Even though the EU is initiating a 2-year ban on neonicotinoid pesticides which are heavily implicated in causing massive bee die-off, and a few organizations are suing the EPA for turning a blind eye towards pesticides – there is still a dire situation needing immediate remediation. And, there is a lot in the way of urban beekeeping that can help.
Slowly but surely trending, much like community gardens, is urban beekeeping. Especially as more people find out how doable it is just about anywhere. Surprisingly and best of all – in urban areas.
Here is a close up view of an urban beekeeper’s work in Washington state who explains the challenges of keeping bees and the need for it – with a major focus on the many rewards.
Does it make sense that city beekeeping would actually be more help to the bee population than rural beekeeping?
It still sounds asinine that pesticide industry moguls Bayer and Syngenta answered the bee problem by calling for more research and suggested planting more flowers around crops. Right, because it would be really helpful for the bees to go even closer to sprayed fields that can kill them within minutes.
The US and UK have seen a 50% bee drop-off in the last 25 years. They pollinate to create 3/4 of the world’s food crops. With the massive loss, especially noticeable beginning 2006, an expert suggested it would take 5-10 years to return to the good ol’ days of normal bee levels – if something was done to help starting now.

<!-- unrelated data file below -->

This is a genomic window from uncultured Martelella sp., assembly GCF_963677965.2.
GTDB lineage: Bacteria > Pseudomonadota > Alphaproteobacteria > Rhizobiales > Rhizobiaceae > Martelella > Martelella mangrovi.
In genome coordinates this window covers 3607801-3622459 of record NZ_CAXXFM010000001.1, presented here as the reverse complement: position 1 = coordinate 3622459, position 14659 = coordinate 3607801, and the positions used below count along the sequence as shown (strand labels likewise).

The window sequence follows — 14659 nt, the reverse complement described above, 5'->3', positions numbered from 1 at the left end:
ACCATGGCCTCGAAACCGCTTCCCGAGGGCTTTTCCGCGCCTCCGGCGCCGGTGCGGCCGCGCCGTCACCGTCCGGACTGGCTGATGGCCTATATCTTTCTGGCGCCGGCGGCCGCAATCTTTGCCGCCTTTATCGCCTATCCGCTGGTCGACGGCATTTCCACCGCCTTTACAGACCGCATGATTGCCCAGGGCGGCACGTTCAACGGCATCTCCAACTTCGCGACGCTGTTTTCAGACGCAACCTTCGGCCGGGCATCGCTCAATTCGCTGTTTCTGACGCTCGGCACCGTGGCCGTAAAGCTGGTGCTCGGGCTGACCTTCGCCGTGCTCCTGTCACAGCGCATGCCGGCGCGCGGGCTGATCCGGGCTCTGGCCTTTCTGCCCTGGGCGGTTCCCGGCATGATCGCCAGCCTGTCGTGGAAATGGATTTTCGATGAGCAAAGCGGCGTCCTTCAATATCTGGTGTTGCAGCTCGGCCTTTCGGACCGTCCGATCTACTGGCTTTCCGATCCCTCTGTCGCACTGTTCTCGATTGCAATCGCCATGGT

The beekeepers explain how city and apartment rooftop keeping is actually healthier for the bees and anyone can do it.
For city-kept bees, some of the benefits include:
- Biodiversity – flowers everywhere versus monoculture crops
- Away from pesticides – less likely to come across industrial farming chemicals
- Less likelihood of Colony Collapse Disorder
- Will get enough food throughout the day which keeps them from being fed cheap and pesticide-ridden high fructose corn syrup which can kill them
Have you tried keeping bees? Please share your experience below.